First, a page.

Now that we understand the anatomy and triggers of depression, it will be easy for you, albeit difficult to ascertain what actually caused a person’s depression. Some people think that there is nothing called depression. It is just an excuse. Some people think it might be something, but blown out of proportion. But you have to know what we already discussed; it is a serious mental health condition with variable features, making it difficult to cure. Depression is treatable but it is what it is, it has to be managed through medication and counseling.

While medication is definitely an option but as a person with depression, I can tell you that antidepressants do not work for all the people the same way because psychiatry is non definitive unlike other physical disorders. It is just as absurd as why everyone on this planet is not kind to each other but some are. It also depends on the nature of the trigger that determines if antidepressants can solve it or one needs counseling from licensed therapists or just more love, more care, more support from their immediate surroundings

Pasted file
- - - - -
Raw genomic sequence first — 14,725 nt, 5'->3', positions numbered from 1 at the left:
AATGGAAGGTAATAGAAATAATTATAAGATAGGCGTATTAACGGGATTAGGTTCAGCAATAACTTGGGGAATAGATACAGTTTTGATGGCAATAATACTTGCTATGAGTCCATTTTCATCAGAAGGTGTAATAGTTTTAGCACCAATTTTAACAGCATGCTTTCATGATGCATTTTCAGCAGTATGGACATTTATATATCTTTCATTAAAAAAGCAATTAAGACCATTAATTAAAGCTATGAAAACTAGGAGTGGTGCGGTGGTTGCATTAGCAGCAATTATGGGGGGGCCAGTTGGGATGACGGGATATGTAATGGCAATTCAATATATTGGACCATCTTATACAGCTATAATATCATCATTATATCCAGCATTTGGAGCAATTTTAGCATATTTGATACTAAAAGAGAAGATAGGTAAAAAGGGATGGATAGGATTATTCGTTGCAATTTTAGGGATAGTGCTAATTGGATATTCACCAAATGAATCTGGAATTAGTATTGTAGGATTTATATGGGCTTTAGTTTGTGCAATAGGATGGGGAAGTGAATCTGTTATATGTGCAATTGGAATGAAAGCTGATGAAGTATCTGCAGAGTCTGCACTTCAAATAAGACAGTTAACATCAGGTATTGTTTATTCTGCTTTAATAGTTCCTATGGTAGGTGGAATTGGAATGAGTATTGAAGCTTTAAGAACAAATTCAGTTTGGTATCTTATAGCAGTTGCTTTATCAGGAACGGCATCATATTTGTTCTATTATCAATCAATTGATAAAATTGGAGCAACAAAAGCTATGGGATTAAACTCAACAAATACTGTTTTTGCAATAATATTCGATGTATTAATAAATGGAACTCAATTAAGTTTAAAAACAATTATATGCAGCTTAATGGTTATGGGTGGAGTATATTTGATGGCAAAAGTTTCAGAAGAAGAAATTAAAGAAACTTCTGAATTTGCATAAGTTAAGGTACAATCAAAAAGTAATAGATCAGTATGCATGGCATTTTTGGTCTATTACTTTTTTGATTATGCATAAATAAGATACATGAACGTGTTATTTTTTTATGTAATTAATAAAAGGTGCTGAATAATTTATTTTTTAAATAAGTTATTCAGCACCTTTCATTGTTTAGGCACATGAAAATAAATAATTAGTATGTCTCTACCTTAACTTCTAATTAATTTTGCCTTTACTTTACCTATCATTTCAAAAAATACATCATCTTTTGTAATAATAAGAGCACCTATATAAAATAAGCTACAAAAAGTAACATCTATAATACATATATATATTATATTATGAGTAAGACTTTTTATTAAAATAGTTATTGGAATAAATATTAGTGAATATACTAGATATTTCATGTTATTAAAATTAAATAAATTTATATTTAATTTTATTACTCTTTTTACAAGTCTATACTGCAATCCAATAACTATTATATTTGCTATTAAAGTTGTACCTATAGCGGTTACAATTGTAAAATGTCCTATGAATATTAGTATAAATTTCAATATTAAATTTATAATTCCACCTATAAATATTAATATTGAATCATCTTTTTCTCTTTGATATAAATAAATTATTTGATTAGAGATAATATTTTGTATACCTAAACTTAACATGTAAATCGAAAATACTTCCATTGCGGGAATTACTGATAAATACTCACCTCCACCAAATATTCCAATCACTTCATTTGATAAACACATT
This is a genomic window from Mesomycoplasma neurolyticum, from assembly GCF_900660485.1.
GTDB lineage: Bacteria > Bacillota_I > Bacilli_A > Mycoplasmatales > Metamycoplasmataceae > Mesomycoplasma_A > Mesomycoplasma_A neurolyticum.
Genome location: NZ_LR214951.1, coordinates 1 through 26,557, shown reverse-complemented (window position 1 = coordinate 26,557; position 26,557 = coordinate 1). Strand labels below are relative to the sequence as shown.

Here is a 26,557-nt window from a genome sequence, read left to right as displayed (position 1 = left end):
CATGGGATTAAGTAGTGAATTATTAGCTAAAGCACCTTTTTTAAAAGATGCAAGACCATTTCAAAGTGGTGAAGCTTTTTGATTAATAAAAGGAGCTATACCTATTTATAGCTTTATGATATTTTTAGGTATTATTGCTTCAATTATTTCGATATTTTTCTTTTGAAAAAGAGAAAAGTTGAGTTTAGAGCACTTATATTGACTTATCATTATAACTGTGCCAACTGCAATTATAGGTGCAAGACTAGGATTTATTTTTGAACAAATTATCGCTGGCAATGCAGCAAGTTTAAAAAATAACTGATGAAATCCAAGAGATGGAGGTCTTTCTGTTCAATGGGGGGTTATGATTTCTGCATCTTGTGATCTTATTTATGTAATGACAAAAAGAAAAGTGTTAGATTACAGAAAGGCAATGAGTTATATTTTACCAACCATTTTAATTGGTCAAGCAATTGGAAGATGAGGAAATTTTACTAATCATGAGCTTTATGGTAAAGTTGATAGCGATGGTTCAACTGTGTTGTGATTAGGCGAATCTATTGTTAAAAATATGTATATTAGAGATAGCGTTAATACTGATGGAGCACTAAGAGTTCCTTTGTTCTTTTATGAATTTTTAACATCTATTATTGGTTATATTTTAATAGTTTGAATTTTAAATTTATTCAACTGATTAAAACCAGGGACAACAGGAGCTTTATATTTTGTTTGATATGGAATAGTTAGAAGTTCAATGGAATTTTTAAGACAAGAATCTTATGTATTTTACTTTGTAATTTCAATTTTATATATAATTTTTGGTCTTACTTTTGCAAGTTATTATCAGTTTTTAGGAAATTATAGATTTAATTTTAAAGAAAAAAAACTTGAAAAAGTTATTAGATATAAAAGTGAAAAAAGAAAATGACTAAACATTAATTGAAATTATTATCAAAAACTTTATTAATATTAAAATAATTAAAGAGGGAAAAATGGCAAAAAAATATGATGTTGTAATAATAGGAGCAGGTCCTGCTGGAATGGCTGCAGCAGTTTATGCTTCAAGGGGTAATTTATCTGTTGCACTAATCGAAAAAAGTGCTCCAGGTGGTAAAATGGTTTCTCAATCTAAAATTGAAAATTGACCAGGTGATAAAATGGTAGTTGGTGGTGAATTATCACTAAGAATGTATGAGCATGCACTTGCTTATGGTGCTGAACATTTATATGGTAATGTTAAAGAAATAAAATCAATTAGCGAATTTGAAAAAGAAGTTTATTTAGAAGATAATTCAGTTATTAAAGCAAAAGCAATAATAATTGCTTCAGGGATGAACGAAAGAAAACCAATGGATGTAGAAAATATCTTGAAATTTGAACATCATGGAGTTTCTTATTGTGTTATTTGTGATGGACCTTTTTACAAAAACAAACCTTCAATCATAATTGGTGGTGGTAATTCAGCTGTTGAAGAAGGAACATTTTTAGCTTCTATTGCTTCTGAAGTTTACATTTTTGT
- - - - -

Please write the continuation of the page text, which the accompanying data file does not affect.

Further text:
Some people are just unfortunate. They come with a genetic predisposition for depression to take root caused by say a job loss, triggered by a nasty neighbor, during short monsoon days. What will you fix here? Top it up, their constant exposure to misfortunes affected their behavior too and they see no solution?

In wrapping up, it’s crucial to understand that depression is multifaceted. It’s not just about feeling sad; it’s a complex interplay of biological, environmental, and personal factors. No mental health issue, including depression, should be trivialized or compared in severity to another. Every individual’s experience is unique, and every struggle is valid. Remember, seeking help is a sign of strength, not weakness. If you or someone you know is going through a tough time, reach out, talk, and most importantly, listen. And just before you go, smash that Subscribe button, okay?


Linda Ashok

Linda Ashok is an India English Poet & Polymath. She is a mental health advocate studying Psychology from IGNOU'25.